"She even went out to dinner with a candidate we were interviewing," Duffy says.

Innovative therapy

Beowulf, who lives with Duffy, is still undergoing training as a therapy dog.

Trainer Kimberly Brenowitz says she, Beowulf and Duffy work on techniques like pressure points. "If the dog places her head on a client's leg, the weight of the head and the warmth of her body reacts with the client's body," she explains. "If she stays there for 15 minutes, it creates a relaxation response."

Beowulf is hypo-allergenic, her trainer adds, so she won't trigger allergies from her clients. "That's hair, not fur," says Brenowitz, pointing to her coat of black with an underlay of gold, and accents of brown and white.

Duffy saw having a therapy dog as a "novel, innovative way to be creative outside of talk therapy and as an adjunct to that."

"Beowulf helps people say things and be helped in so many different ways," she explains. "They open that other doorway."

Wanda Collins, assistant vice president and director of CAPS, describes what might be dubbed "the Beowulf effect": "Anything that humanizes our office and makes it feel like an accessible, caring group of people —which now ironically happens through a dog — makes it easier for students to come in."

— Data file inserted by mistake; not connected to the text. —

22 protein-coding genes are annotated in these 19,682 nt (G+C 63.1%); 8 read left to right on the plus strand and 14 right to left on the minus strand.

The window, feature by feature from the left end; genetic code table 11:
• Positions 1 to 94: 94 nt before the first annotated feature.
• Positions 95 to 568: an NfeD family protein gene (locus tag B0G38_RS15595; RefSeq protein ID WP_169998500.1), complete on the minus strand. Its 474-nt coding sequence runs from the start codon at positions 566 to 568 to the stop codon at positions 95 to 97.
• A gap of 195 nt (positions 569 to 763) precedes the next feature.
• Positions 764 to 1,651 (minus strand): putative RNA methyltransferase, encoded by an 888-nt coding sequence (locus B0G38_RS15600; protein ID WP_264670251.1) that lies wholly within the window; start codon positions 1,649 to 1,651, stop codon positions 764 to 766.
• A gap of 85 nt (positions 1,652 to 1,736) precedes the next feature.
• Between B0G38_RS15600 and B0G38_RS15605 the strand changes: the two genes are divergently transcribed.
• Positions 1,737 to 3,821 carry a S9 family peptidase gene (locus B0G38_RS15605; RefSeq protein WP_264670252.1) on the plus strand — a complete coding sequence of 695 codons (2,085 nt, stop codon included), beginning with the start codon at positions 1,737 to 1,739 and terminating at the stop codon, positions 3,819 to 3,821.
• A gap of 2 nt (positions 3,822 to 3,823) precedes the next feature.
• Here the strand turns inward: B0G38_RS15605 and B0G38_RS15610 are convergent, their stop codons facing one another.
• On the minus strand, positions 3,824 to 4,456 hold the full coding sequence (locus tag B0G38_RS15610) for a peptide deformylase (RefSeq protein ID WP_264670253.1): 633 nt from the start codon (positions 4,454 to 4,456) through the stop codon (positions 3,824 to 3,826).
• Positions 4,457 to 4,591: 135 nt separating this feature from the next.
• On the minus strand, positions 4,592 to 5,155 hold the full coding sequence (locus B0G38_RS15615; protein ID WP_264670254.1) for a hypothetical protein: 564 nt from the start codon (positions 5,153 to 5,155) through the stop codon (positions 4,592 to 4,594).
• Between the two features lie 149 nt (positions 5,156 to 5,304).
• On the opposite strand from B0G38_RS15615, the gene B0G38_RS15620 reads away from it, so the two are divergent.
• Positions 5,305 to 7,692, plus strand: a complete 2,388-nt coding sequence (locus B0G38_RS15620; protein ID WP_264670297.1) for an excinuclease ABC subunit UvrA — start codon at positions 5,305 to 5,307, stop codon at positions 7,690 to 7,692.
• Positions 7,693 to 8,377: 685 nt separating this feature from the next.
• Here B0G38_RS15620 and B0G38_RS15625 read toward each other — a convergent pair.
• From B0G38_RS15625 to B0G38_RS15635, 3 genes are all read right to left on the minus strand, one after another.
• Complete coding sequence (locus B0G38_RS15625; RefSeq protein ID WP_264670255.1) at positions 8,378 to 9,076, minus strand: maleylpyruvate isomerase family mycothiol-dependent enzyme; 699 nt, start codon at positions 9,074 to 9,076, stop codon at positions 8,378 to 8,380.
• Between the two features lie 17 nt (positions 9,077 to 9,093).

"There are only a handful of university counseling centers that have therapy dogs," Collins notes. "I think it's more common now at universities to bring in therapy dogs during finals week, but to have a dog full time on staff is exceptional."

Emory Law began hosting therapy dogs during exams in 2011, and Woodruff Library joined in a year later. At Emory's Oxford College, a petting zoo has been brought to campus during finals since 2012; it returns on Dec. 9 from 2-4 p.m. on the Oxford quad.

This year, Beowulf will join the other dogs at the Pet Therapy Study Break on Dec. 14 in the Jones Room of Woodruff Library. 

"Around exam time, you get stressed and cranky, and that's the time these dogs really come into play. They'll help you unwind and get mellow," Brenowitz says.

Duffy and Beowulf will also be at the Cox Hall Computing Center on Thursday, Dec. 10, at 2 p.m.; Friday, Dec. 11, at noon; Tuesday, Dec. 15, at 2 p.m.; and Wednesday, Dec. 16, at noon.

Meanwhile, Beowulf is becoming a campus celebrity. "Every day we walk around campus," Duffy says. "The other day, we stepped outside the door and a crowd of students asked if she could sit with them — three steps outside the door and she's down with 10 people."

And if you see Beowulf as she works, you shouldn't be shy about approaching her. "She loves to say hello and it's OK to pet her," Duffy emphasizes. "She looks forward to meeting and working with Emory students!"

At present, she will remain the only canine on the job, as there are no current plans to bring in more therapy dogs.

"I think one is pretty darn fabulous," Duffy says.